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The Voice of the Retired Public Employee
At the end of last year,
we saw the enact-
ment of the Tax Cuts and
Jobs Act by the Con-
gress. With Mass. pen-
sions subject to federal
income tax, members
have been contacting the Association office to
learn if and how this new
federal law will impact
their taxes. (Please note that this article examines only the major fea- tures in the tax law affecting public retirees and not on its potential impact on the federal deficit and other programs. See related article page 5.)
“We also thought it was important to have a better understanding of our members’ current tax situation,” according to Association Counsel Bill Rehrey. “And to that end, we recently conducted an online survey to which more than 3,200 members
responded. Ed Note: As is the Association’s established policy on online surveys, member responses are confiden- tial and all survey results reported in the aggregate – never indi- vidually. Once the survey results have been
that most members took the stan- dard deduction, but that was proven incorrect. As the results show, over a majority – almost 55% – itemize and knowing this, we will take more time to examine how the new law changes personal deductions.”
As the survey also shows, almost all members – over 90% – file a federal return. For Tax Year 2017, you will see little change whether you itemize or take the standard deduction because most changes to personal income taxes take effect this tax year and are not applied retroactively.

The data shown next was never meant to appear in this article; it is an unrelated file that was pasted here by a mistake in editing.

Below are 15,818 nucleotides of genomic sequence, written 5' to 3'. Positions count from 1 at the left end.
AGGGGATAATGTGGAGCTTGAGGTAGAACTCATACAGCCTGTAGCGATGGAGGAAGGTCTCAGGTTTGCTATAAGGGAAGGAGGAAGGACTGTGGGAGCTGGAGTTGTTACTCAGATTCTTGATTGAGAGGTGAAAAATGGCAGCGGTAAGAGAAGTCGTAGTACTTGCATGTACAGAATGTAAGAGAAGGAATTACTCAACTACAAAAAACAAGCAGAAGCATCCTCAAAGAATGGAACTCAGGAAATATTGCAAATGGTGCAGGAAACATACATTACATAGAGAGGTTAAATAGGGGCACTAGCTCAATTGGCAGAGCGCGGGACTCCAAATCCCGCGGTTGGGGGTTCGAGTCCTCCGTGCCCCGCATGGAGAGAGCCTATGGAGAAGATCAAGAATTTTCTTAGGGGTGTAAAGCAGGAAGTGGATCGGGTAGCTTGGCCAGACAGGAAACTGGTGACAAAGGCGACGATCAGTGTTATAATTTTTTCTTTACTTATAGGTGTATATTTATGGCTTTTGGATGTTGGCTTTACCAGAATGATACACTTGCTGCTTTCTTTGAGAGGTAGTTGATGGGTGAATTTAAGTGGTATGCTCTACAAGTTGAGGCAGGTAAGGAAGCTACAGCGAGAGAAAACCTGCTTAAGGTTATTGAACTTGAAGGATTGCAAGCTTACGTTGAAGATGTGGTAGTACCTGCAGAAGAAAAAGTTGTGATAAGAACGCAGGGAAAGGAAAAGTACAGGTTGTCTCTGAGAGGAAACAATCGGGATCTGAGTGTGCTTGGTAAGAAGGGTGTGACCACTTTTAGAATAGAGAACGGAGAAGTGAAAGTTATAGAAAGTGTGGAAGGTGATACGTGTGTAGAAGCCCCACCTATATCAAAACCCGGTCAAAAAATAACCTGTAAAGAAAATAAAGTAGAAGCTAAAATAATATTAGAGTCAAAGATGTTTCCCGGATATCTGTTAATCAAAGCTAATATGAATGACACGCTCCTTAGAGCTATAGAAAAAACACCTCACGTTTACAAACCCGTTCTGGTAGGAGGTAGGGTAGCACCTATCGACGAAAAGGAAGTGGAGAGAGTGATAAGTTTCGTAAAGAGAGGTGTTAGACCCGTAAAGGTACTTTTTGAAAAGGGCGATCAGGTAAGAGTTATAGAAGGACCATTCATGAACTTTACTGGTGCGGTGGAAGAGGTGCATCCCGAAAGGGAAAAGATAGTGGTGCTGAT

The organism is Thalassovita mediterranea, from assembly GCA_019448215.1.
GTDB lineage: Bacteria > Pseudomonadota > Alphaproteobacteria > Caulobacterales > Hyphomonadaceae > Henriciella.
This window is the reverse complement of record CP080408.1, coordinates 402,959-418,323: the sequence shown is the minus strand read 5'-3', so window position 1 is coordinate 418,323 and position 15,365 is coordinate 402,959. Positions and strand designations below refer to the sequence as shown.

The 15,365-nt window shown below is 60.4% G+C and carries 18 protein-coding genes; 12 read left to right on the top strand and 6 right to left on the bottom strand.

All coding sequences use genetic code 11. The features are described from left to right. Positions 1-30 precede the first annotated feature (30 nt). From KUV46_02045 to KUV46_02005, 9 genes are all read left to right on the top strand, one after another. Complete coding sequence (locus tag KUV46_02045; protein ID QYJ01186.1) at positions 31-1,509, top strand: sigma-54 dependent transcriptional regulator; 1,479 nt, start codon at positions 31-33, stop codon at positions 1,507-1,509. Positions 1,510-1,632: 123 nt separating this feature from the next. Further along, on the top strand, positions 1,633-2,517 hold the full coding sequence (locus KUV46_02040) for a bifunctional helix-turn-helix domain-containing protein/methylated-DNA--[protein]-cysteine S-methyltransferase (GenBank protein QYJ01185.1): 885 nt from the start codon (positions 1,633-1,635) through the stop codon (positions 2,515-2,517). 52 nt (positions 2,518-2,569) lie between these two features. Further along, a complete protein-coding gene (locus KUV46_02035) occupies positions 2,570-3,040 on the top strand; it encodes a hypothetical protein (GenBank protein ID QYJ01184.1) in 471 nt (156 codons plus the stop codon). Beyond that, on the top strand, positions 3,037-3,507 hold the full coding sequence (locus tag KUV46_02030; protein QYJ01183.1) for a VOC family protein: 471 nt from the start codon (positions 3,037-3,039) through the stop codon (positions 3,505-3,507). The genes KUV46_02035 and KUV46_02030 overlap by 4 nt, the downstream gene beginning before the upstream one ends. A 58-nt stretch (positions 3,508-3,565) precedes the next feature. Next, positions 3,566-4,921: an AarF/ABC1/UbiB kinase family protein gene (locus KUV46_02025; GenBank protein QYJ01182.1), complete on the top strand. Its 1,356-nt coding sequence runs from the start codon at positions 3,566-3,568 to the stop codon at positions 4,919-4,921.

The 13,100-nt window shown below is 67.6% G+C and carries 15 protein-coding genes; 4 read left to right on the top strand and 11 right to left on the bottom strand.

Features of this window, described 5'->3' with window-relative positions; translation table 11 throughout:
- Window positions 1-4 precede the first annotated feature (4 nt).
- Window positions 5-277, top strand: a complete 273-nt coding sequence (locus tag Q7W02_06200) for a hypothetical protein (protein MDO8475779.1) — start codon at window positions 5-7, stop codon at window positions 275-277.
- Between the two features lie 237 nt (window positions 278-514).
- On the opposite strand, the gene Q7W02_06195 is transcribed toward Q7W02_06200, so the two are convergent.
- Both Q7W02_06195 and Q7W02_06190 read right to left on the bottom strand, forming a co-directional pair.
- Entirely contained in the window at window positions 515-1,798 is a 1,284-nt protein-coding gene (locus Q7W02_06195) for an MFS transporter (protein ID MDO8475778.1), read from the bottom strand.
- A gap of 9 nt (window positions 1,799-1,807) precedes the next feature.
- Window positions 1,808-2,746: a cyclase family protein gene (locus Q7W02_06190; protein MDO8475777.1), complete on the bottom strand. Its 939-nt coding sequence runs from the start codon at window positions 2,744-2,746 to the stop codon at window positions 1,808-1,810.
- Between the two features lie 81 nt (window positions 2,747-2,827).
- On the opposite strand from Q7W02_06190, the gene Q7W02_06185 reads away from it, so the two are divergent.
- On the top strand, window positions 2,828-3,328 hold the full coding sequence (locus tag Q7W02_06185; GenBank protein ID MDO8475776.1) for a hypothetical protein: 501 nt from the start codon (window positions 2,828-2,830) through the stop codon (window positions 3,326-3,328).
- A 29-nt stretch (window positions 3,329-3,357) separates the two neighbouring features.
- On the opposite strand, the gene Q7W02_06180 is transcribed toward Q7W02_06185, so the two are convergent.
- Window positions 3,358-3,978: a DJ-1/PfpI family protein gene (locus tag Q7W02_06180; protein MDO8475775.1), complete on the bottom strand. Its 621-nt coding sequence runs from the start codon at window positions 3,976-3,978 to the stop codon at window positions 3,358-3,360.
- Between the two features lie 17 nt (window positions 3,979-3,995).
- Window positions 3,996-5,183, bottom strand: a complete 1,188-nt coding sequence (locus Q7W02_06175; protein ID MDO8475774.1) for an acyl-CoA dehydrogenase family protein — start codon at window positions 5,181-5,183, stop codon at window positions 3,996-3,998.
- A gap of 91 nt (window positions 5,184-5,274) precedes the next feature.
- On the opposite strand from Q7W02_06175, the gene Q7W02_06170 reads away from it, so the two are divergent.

So when completing your 2017 tax return, you can still claim a per- sonal exemption of $4,050. If you are under age 65 and use the stan- dard deduction, there is a slight increase from 2016 to $6,350 (single). Married couples, under age 65, can both claim the personal
Please See Page 10 ☞
Potential Impact on Retiree Taxes
collected, all individual responses by members are deleted. If you wish to participate in any future surveys and more impor- tantly receive Association emails on important breaking news, please
forward to us your email address.
“Thanks very much to our members who completed the survey,” continued Rehrey. “We’ve included the results here which are very insightful and dispel some assumptions that we had about our members and their federal taxes.
“Before the survey, we assumed
WEP Reform Advocates Fight For 2018 Passage
As Congress passes the halfway mark of the 2017-2018 session hope remains for the passage of legislation reforming the Social
Security Windfall Elimi- nation Provision (WEP). Both Massachusetts
Congressman Richie Neal and Texas Con- gressman Kevin Brady
remain committed to the proposal they unveiled in 2016, which creates an annual rebate for retirees currently eligible for Social Security and have been impacted by the WEP. The proposal creates a new retirement formula for future retirees that is based on one’s actual work history within Social Security.
Mass Retirees President Frank Valeri and Legisla- tive Director Shawn Duhamel have been scheduled to attend a
series of meetings in Washington, D.C. over the winter months. The hope is to help finalize a proposal that can pass both branches of Con- gress in 2018.
Brady, who chairs the powerful House Commit- tee on Ways and Means, had originally intended to move forward with the WEP proposal last fall. However, plans were delayed due to the national fights over healthcare, tax reform, immigration and federal

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